Warning: This post is educational....you will learn a little bit (or a lot!)- with all the case studies I have to write for school, this is actually a real life case from the PICU. I found it interesting, hope you do too!
So the little man I've been taking care of since early summer definitely keeps us PICU nurses and docs on our toes! I worked last Friday with him and we had a typical, fun day....no big events, nothing out of the ordinary.
But then the weekend came....I wasn't there (several of the docs and some nurses said this was why he was "acting up!" apparently I have to be at work 24/7! HA!) Three times over the course of the weekend he had a decrease in his heart rate, his pupils became pinpoint, became unresponsive, and had tons of secretions (the secretions thing is nothing really new though). He got a dose of atropine each time this happened, and it woke him right up...and perked his heart rate right back up to normal.
Of course each of the episodes happened on the night shift, when there is a skeleton crew and less people that "know him" around. So Monday and Tues this week were spent with many consults from the neurologists and autonomic specialists to figure out exactly what's going on.
This little guy, as I've said before, is almost three years old and has what's called Cervical Spinal Stenosis. I know, I know, what is CSS?? Easy definition: the spine in his neck is much more narrow than it should be, causing pressure on nerves that innervate the organs and his arms/legs, not allowing him to move or breath normally (this is why he had to get a trach over the summer). He has had to wear a full upper body brace his entire life, and still has about a year to go until he can get a surgery to hopefully repair the narrowing (stenosis).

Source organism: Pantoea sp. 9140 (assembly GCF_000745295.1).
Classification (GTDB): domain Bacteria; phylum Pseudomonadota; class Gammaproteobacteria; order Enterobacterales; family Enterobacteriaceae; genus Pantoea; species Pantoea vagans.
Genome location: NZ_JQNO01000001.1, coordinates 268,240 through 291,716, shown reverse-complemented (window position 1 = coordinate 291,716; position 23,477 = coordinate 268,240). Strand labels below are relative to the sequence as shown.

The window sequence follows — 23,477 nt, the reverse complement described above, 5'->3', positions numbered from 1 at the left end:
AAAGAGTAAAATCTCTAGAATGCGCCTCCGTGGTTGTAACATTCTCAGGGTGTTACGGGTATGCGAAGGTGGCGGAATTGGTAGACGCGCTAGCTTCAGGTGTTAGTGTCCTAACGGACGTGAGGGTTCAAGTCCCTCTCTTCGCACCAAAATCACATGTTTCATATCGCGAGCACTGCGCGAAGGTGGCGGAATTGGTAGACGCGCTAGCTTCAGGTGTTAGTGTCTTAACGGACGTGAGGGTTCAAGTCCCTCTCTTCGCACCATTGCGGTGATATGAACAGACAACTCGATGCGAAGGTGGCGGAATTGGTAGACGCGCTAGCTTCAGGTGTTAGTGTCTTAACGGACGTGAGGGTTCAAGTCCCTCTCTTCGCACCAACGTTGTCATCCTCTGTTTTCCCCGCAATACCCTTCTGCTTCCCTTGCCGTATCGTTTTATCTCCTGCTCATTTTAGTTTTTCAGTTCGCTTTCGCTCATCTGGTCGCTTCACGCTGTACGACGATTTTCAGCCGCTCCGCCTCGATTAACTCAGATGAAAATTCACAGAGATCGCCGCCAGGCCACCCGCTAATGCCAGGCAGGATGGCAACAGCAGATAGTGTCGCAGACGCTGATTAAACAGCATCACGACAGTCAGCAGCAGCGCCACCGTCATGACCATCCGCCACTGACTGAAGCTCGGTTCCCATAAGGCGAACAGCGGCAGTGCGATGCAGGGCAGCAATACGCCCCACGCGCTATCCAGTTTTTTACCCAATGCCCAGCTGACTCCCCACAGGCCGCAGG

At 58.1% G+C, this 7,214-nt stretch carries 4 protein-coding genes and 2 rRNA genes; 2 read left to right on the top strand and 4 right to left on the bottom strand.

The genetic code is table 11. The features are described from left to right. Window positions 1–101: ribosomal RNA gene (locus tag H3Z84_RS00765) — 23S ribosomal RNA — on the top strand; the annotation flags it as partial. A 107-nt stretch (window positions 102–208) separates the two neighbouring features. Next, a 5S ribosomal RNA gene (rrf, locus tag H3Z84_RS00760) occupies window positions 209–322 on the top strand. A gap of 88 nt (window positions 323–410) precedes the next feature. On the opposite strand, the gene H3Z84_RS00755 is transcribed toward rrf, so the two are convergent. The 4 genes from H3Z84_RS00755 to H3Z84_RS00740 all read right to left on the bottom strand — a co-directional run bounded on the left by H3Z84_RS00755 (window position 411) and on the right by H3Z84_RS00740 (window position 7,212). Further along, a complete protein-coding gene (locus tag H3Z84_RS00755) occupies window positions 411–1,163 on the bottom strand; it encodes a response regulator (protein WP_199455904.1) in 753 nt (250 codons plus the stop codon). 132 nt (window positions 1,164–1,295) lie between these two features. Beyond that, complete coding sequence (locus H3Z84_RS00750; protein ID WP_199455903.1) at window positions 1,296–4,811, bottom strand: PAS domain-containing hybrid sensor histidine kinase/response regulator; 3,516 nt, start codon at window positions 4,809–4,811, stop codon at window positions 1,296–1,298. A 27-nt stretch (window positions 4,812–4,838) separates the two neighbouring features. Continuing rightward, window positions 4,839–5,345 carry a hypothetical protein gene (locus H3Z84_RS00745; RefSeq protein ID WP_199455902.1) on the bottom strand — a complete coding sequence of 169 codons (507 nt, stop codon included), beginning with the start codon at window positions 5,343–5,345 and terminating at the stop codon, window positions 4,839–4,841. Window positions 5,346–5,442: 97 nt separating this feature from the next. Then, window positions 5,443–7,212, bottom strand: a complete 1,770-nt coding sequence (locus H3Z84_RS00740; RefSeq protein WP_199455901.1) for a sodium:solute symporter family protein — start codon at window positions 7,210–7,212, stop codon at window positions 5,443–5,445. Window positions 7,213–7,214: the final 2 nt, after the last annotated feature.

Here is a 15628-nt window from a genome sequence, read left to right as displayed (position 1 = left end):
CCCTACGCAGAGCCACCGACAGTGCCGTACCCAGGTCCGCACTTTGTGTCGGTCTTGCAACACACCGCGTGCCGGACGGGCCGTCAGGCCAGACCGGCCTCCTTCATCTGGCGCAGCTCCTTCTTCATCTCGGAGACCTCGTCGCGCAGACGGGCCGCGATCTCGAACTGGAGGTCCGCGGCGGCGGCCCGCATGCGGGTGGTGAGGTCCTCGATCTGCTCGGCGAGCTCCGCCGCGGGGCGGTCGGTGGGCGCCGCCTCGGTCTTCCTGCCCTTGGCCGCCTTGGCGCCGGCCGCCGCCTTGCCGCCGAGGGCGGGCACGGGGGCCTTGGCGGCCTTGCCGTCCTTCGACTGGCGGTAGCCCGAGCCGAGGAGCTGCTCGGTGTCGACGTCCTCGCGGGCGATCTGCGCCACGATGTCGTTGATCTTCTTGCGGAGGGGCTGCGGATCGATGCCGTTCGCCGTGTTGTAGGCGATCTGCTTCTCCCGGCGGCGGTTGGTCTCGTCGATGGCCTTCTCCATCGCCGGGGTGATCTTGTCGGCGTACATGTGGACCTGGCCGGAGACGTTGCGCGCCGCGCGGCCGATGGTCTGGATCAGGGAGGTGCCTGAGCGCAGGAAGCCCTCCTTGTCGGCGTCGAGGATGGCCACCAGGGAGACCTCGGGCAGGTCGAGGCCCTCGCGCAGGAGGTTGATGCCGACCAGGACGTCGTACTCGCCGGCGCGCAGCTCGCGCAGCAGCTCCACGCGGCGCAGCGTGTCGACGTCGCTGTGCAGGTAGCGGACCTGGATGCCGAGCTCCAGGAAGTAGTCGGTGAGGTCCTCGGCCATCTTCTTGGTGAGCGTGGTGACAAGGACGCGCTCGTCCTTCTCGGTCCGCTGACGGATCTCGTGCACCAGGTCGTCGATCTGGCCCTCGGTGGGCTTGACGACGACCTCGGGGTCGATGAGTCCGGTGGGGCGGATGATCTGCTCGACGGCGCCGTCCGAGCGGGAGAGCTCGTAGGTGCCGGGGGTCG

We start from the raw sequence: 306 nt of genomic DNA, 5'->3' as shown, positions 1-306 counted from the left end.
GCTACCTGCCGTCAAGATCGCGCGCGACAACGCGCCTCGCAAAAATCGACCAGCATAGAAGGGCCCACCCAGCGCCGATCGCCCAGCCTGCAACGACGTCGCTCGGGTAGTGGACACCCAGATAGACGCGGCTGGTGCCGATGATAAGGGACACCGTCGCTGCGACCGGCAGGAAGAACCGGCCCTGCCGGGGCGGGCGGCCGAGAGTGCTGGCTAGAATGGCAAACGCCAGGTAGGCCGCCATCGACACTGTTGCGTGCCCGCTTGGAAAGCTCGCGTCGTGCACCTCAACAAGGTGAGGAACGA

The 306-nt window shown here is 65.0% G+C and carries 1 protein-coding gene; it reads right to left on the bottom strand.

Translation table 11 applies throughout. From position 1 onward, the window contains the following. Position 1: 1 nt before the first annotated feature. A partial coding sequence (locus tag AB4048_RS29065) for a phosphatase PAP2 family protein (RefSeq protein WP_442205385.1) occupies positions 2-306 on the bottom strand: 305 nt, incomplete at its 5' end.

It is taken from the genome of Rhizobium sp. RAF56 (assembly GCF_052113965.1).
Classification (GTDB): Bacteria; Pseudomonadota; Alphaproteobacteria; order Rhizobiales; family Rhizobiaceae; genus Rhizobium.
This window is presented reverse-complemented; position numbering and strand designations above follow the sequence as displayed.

So what are these events that keep happening?? Well, along your spinal column you have your Sympathetic Nervous System ("Fight or Flight"- keeps the heart rate up, dilates the eyes, dries up secretions, slows down the gut, etc.) and your Parasympathetic Nervous System ("Rest& Digest"- heart rate decreases, pupils constrict, gut motility increases to digest food, secretions increase, etc.).
Normally the SNS and PNS keep each other in equilibrium so that one doesn't dominate the other. Our bodies typically do a great job of "increasing" one while "decreasing" the other when it's necessary....(for example- the stories you hear of mother's lifting cars off their children r/t adrenaline is possible b/c the SNS kicks in!)
HOWEVER, when you have a little one that has narrowing in his cervical spine, this can compress certain nerves within the SNS or PNS. SO- over the weekend, his PNS "kicked in" more (perhaps his SNS is slightly more compressed recently??) which caused the decrease in HR, pupil constriction, and unresponsiveness.
Now that we know WHY these events are happening, the docs and myself are researching how to best prevent it from happening again. There is not much literature out there on this topic, but it's exciting to be a part of a team trying to improve the quality of this little one's life. Oh, the exciting adventure I get to be a part of as a PICU Nurse! Love it!!
Here's a little "Fight of Flight" humor...just to prove I'm not making this stuff up : )